On The Radar
EASA this week published proposed rules governing the operation of new eVTOL air taxi services in cities. The proposed regulatory framework, which the European aviation safety agency says is the first of its kind in the world, is now open for public consultation through Sept. 30, 2022.
The rules outlined in the 295-page Notice of Proposed Amendment 2022-06 cover technical aspects of eVTOL services including airworthiness, air operations, flight crew licensing, and the rules of the air. According to EASA, they will complement existing European Union regulatory materials covering the operation of uncrewed aircraft systems (UAS) and the so-called U-space uncrewed air traffic management system. They also draw on EASA’s latest special conditions rules for the certification and airworthiness approval of new VTOL aircraft, and existing guidance on the design of vertiports.
EASA is mindful that some eVTOL aircraft developers want to be ready to launch commercial air taxi services in cities such as Paris, London, and Munich as early as 2024. While not specifically committing to having an approval process firmed up by then, the Cologne-based agency acknowledged that the urban air mobility (UAM) pioneers aim to be ready for certification “in the next few years” and that the new aircraft will “enable new air mobility concepts in the framework of the ‘smart, green, and digital’ cities initiative led by the European Commission.”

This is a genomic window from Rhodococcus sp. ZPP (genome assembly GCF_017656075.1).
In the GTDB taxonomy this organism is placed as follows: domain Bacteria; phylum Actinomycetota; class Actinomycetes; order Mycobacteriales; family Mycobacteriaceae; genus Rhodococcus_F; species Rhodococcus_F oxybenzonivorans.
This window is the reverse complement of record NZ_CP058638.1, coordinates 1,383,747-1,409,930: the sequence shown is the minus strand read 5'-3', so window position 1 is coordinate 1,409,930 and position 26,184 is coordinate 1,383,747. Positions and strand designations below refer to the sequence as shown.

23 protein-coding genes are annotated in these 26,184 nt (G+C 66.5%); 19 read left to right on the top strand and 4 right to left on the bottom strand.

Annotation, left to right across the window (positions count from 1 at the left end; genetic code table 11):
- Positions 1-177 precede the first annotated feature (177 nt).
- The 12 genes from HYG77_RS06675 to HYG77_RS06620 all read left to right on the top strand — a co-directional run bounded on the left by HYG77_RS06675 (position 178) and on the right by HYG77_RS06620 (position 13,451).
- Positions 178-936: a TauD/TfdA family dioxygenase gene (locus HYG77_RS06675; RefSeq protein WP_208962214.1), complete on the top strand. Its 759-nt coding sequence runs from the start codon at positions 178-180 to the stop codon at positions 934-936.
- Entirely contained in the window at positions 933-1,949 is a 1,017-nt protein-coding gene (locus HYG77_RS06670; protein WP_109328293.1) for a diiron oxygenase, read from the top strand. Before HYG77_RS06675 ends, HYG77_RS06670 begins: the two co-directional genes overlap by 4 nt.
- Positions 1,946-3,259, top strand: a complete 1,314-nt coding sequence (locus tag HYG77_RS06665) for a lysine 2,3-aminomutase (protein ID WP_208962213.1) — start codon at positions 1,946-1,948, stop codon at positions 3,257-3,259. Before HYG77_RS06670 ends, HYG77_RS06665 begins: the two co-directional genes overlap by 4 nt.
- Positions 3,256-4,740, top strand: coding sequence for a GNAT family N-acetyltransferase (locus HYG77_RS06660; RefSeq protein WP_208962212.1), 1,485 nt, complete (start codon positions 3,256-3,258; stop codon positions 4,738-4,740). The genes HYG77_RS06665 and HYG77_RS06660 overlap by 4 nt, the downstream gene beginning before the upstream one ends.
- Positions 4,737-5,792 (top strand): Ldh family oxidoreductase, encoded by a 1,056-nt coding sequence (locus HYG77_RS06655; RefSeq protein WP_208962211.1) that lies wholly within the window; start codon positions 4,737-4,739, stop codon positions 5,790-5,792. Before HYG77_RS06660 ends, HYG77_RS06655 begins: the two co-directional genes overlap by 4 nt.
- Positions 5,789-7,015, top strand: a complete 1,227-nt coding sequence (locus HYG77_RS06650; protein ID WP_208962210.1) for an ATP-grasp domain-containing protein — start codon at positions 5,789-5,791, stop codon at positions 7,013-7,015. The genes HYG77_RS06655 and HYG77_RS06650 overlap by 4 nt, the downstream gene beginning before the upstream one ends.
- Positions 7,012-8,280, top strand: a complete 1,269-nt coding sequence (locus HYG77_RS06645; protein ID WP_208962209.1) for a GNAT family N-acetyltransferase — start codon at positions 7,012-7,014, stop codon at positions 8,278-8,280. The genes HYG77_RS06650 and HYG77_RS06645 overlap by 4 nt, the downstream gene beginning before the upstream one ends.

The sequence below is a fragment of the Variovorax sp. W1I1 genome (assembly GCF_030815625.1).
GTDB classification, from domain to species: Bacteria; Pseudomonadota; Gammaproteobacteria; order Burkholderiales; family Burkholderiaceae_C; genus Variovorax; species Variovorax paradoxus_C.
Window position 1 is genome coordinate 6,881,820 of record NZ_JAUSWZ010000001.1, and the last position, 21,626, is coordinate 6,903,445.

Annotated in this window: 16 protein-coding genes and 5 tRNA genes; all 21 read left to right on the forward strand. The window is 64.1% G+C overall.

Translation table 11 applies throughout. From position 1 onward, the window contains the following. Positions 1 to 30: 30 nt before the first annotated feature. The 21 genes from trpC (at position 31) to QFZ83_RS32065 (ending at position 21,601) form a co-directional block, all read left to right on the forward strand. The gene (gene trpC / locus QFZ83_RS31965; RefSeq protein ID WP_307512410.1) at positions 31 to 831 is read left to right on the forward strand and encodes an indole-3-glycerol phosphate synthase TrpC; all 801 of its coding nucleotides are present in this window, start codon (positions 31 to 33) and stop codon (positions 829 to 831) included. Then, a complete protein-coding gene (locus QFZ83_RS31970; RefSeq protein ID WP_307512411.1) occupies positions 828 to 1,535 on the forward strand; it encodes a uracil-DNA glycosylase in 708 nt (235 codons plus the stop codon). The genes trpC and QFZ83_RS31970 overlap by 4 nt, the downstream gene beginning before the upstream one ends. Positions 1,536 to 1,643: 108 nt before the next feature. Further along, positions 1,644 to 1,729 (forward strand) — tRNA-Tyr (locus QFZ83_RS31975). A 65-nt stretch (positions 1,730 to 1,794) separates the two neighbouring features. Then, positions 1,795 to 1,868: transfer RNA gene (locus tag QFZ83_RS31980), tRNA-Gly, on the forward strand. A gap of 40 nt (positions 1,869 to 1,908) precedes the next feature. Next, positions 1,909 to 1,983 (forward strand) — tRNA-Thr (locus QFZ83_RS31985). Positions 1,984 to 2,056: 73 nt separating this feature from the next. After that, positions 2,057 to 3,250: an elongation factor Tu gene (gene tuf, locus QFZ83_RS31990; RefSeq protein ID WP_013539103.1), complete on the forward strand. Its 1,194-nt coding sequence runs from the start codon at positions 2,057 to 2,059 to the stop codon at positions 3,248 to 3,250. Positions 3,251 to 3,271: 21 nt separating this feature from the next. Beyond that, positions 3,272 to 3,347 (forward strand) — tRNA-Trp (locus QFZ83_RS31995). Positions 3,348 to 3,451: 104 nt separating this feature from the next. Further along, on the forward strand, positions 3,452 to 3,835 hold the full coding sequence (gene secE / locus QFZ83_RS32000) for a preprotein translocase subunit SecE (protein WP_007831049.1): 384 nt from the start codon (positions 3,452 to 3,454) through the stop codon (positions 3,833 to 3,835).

EASA says its overall objective for the emerging UAM ecosystem is that new eVTOL aircraft can be safely and securely integrated to operate in the same airspace in European cities. It has not yet indicated when the final rule will be published and implemented.
“With this, EASA becomes the first aviation regulator worldwide to release a comprehensive regulatory framework for operations of VTOL-capable aircraft, which will offer air taxi and similar services,” said EASA executive director Patrick Ky. “This publication reinforces the leadership EASA is showing in this area of innovation. At the same time, we have done our best to address general societal concerns and the expectations of EU citizens with respect to safety, security, privacy, environment, and noise.”